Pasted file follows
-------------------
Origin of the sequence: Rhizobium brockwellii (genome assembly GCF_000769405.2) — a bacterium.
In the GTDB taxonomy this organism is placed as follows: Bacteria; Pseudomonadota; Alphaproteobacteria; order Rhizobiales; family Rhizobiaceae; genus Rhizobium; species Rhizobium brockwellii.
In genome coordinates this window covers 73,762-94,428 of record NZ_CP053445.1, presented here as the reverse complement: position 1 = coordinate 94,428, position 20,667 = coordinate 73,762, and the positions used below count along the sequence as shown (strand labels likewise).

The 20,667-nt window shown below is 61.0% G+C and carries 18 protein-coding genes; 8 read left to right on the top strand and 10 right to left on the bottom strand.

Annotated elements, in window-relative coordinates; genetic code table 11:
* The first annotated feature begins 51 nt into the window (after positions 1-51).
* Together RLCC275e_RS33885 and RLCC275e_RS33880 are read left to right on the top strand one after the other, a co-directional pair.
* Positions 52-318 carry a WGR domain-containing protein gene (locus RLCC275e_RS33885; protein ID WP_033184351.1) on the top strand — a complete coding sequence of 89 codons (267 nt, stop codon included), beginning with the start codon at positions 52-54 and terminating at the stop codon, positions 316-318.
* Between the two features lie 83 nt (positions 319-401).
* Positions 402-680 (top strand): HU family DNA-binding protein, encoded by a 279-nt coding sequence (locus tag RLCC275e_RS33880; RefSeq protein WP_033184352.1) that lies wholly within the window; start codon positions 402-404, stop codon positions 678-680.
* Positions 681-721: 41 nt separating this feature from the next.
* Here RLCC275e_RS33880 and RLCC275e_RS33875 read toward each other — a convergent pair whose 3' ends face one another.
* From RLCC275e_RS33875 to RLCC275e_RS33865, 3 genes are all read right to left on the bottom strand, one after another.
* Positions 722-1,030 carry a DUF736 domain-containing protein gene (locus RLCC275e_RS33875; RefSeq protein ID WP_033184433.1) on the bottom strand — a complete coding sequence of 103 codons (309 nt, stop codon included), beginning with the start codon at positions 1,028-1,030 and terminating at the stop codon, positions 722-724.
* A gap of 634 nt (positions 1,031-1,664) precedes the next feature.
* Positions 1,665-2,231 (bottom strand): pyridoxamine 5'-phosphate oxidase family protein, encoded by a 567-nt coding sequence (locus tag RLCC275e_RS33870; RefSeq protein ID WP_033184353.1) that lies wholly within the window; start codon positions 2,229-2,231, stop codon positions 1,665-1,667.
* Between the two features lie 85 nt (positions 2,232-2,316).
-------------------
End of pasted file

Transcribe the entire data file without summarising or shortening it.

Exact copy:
Origin of the sequence: Rhizobium brockwellii (genome assembly GCF_000769405.2) — a bacterium.
In the GTDB taxonomy this organism is placed as follows: Bacteria; Pseudomonadota; Alphaproteobacteria; order Rhizobiales; family Rhizobiaceae; genus Rhizobium; species Rhizobium brockwellii.
In genome coordinates this window covers 73,762-94,428 of record NZ_CP053445.1, presented here as the reverse complement: position 1 = coordinate 94,428, position 20,667 = coordinate 73,762, and the positions used below count along the sequence as shown (strand labels likewise).

The 20,667-nt window shown below is 61.0% G+C and carries 18 protein-coding genes; 8 read left to right on the top strand and 10 right to left on the bottom strand.

Annotated elements, in window-relative coordinates; genetic code table 11:
* The first annotated feature begins 51 nt into the window (after positions 1-51).
* Together RLCC275e_RS33885 and RLCC275e_RS33880 are read left to right on the top strand one after the other, a co-directional pair.
* Positions 52-318 carry a WGR domain-containing protein gene (locus RLCC275e_RS33885; protein ID WP_033184351.1) on the top strand — a complete coding sequence of 89 codons (267 nt, stop codon included), beginning with the start codon at positions 52-54 and terminating at the stop codon, positions 316-318.
* Between the two features lie 83 nt (positions 319-401).
* Positions 402-680 (top strand): HU family DNA-binding protein, encoded by a 279-nt coding sequence (locus tag RLCC275e_RS33880; RefSeq protein WP_033184352.1) that lies wholly within the window; start codon positions 402-404, stop codon positions 678-680.
* Positions 681-721: 41 nt separating this feature from the next.
* Here RLCC275e_RS33880 and RLCC275e_RS33875 read toward each other — a convergent pair whose 3' ends face one another.
* From RLCC275e_RS33875 to RLCC275e_RS33865, 3 genes are all read right to left on the bottom strand, one after another.
* Positions 722-1,030 carry a DUF736 domain-containing protein gene (locus RLCC275e_RS33875; RefSeq protein ID WP_033184433.1) on the bottom strand — a complete coding sequence of 103 codons (309 nt, stop codon included), beginning with the start codon at positions 1,028-1,030 and terminating at the stop codon, positions 722-724.
* A gap of 634 nt (positions 1,031-1,664) precedes the next feature.
* Positions 1,665-2,231 (bottom strand): pyridoxamine 5'-phosphate oxidase family protein, encoded by a 567-nt coding sequence (locus tag RLCC275e_RS33870; RefSeq protein ID WP_033184353.1) that lies wholly within the window; start codon positions 2,229-2,231, stop codon positions 1,665-1,667.
* Between the two features lie 85 nt (positions 2,232-2,316).